The gentleman next to my son did have it a bit rough this last flight but that was just a few moments out of a 14-hour flight. Furthermore, there were some empty seats on the plane and both the flight attendant and I offered to help him move at the start of the flight and he declined, for God knows what reason.
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I laughed out loud at the image of you unscrewing your head and storing it in the luggage compartment. Having made that flight last summer I understand the sentiment. I did not have kids with me but will forever be more patient when those around me are screaming into my ear.
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I lived in HK/Beijing for 2+ years and miss it still. I’m unmarried and childless, and I confess that I sat through many, many 17-hour flights silently raging at wailing/kicking/crying fellow passengers – typically (but not always!) children. After watching my sister/brother-in-law navigate young parenthood and reading pieces like your column, though, I’ve gained a real appreciation for both the in-flight battles of parents and the availability (for me) of melatonin and earplugs. I promise that next time I fly to Asia, I’ll plug in and pass out. Until I have kids, anyway.
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We lived in Asia for 13 years. To prepare for our home leaves (every two years lasting about a month) I found small toys, books and games for our two children, wrapped them as gifts and whenever a melt-down occurred, I’d fish out another “Trip Surprise”. The quantities of Surprises diminished and the outlays increased as the children grew older. They were great travelers. I always calculated that the first week Stateside was for them to adjust to the time change; the second week for me. That’s just the way it is.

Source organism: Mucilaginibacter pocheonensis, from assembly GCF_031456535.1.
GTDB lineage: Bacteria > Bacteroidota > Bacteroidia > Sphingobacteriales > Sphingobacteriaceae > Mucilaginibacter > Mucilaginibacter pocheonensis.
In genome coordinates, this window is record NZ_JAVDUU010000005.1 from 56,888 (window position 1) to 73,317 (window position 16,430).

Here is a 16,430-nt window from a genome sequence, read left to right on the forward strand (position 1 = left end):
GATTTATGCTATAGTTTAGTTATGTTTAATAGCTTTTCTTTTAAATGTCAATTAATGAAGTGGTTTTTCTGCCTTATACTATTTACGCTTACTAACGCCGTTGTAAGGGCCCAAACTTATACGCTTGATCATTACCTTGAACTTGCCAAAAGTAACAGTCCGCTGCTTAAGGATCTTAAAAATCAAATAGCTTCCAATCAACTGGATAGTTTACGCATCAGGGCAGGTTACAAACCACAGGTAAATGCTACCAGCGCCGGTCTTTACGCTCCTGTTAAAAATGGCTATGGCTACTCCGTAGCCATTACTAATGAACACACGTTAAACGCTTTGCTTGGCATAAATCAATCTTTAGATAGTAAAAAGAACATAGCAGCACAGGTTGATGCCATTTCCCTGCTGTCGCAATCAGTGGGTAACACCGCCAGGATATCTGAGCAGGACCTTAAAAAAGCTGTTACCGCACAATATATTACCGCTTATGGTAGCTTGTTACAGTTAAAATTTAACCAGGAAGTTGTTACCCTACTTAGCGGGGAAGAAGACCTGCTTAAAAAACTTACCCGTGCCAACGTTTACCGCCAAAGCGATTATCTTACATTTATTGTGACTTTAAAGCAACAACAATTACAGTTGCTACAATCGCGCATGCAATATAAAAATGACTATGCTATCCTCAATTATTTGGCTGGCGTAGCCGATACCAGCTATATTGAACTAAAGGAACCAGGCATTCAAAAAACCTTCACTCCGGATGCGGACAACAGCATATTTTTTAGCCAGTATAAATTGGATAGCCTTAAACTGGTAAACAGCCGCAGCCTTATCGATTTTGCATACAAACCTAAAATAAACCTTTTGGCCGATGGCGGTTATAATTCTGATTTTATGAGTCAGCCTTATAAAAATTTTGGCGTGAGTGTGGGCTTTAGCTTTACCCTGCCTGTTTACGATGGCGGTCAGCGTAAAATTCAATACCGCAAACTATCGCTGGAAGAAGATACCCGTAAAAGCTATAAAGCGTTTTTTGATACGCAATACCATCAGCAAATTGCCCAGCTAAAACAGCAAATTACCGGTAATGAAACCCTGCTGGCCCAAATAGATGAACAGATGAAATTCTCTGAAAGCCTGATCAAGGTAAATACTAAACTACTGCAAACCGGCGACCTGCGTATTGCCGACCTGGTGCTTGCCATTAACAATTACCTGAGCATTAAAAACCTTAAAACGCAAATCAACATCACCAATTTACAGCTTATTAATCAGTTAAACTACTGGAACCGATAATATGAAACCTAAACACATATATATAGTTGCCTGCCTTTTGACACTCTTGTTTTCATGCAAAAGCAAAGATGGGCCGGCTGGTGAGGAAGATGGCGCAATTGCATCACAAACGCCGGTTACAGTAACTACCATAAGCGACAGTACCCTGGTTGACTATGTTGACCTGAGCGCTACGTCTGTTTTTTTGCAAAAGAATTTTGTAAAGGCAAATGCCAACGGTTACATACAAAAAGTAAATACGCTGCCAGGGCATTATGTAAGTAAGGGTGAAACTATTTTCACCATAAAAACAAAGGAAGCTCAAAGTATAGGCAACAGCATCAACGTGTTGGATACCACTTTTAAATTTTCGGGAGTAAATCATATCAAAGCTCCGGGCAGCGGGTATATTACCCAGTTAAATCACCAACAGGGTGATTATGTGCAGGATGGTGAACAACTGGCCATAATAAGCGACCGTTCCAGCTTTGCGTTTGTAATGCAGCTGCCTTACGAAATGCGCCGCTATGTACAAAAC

The trip surprises are a good idea. We did that initially but have ceased and I’m not sure why. We are going home more than you did, twice a year at this point.
Our kids are also great travelers for the most part.
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I have two words for you: “Business Class.” I have done two foreign assignments, Mumbai (18 mths) and Singapore (2 years) and commuted between NY and LA for over two years every week. J class or the upgrade to first was the only way, even Air India miraculously becomes enjoyable in J, Cathay and Singapore, well I am sure you have experienced it.
I have never been on Cathay or Singapore Airlines but hope to be before too long. The front of the plane is simply not in the cards at this time. And talk about my kids annoying fellow passengers!